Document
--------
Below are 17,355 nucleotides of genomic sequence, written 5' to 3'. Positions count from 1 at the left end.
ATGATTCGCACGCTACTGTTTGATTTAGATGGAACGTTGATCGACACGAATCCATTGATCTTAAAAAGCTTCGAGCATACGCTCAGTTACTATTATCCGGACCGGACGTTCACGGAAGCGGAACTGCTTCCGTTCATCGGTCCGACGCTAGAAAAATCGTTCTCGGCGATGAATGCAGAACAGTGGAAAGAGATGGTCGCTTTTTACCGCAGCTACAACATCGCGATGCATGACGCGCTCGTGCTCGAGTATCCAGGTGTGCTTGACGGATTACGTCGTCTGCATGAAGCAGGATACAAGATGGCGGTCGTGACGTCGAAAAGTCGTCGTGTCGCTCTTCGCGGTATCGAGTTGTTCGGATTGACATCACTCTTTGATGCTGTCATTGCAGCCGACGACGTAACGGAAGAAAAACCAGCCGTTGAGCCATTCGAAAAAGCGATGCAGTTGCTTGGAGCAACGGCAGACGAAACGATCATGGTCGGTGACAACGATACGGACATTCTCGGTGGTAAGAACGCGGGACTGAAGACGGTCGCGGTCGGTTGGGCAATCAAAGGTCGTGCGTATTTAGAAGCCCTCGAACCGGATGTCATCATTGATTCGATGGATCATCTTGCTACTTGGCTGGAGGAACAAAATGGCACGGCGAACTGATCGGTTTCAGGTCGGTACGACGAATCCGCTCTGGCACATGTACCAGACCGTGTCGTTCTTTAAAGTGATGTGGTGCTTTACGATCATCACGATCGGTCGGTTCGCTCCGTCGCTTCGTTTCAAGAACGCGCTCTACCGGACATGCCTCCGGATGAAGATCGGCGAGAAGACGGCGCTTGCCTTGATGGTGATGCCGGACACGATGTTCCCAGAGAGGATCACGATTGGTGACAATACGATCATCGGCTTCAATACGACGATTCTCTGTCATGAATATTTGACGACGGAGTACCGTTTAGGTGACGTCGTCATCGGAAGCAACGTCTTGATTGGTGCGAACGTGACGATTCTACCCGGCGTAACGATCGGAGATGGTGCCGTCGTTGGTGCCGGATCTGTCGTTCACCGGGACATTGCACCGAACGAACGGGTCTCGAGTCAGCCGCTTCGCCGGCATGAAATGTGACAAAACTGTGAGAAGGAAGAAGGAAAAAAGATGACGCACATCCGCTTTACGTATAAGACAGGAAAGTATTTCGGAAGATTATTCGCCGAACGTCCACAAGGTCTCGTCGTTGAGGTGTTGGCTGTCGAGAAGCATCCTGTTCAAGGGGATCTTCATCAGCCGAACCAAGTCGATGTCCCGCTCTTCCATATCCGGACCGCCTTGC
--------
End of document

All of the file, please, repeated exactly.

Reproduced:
Below are 17,355 nucleotides of genomic sequence, written 5' to 3'. Positions count from 1 at the left end.
ATGATTCGCACGCTACTGTTTGATTTAGATGGAACGTTGATCGACACGAATCCATTGATCTTAAAAAGCTTCGAGCATACGCTCAGTTACTATTATCCGGACCGGACGTTCACGGAAGCGGAACTGCTTCCGTTCATCGGTCCGACGCTAGAAAAATCGTTCTCGGCGATGAATGCAGAACAGTGGAAAGAGATGGTCGCTTTTTACCGCAGCTACAACATCGCGATGCATGACGCGCTCGTGCTCGAGTATCCAGGTGTGCTTGACGGATTACGTCGTCTGCATGAAGCAGGATACAAGATGGCGGTCGTGACGTCGAAAAGTCGTCGTGTCGCTCTTCGCGGTATCGAGTTGTTCGGATTGACATCACTCTTTGATGCTGTCATTGCAGCCGACGACGTAACGGAAGAAAAACCAGCCGTTGAGCCATTCGAAAAAGCGATGCAGTTGCTTGGAGCAACGGCAGACGAAACGATCATGGTCGGTGACAACGATACGGACATTCTCGGTGGTAAGAACGCGGGACTGAAGACGGTCGCGGTCGGTTGGGCAATCAAAGGTCGTGCGTATTTAGAAGCCCTCGAACCGGATGTCATCATTGATTCGATGGATCATCTTGCTACTTGGCTGGAGGAACAAAATGGCACGGCGAACTGATCGGTTTCAGGTCGGTACGACGAATCCGCTCTGGCACATGTACCAGACCGTGTCGTTCTTTAAAGTGATGTGGTGCTTTACGATCATCACGATCGGTCGGTTCGCTCCGTCGCTTCGTTTCAAGAACGCGCTCTACCGGACATGCCTCCGGATGAAGATCGGCGAGAAGACGGCGCTTGCCTTGATGGTGATGCCGGACACGATGTTCCCAGAGAGGATCACGATTGGTGACAATACGATCATCGGCTTCAATACGACGATTCTCTGTCATGAATATTTGACGACGGAGTACCGTTTAGGTGACGTCGTCATCGGAAGCAACGTCTTGATTGGTGCGAACGTGACGATTCTACCCGGCGTAACGATCGGAGATGGTGCCGTCGTTGGTGCCGGATCTGTCGTTCACCGGGACATTGCACCGAACGAACGGGTCTCGAGTCAGCCGCTTCGCCGGCATGAAATGTGACAAAACTGTGAGAAGGAAGAAGGAAAAAAGATGACGCACATCCGCTTTACGTATAAGACAGGAAAGTATTTCGGAAGATTATTCGCCGAACGTCCACAAGGTCTCGTCGTTGAGGTGTTGGCTGTCGAGAAGCATCCTGTTCAAGGGGATCTTCATCAGCCGAACCAAGTCGATGTCCCGCTCTTCCATATCCGGACCGCCTTGC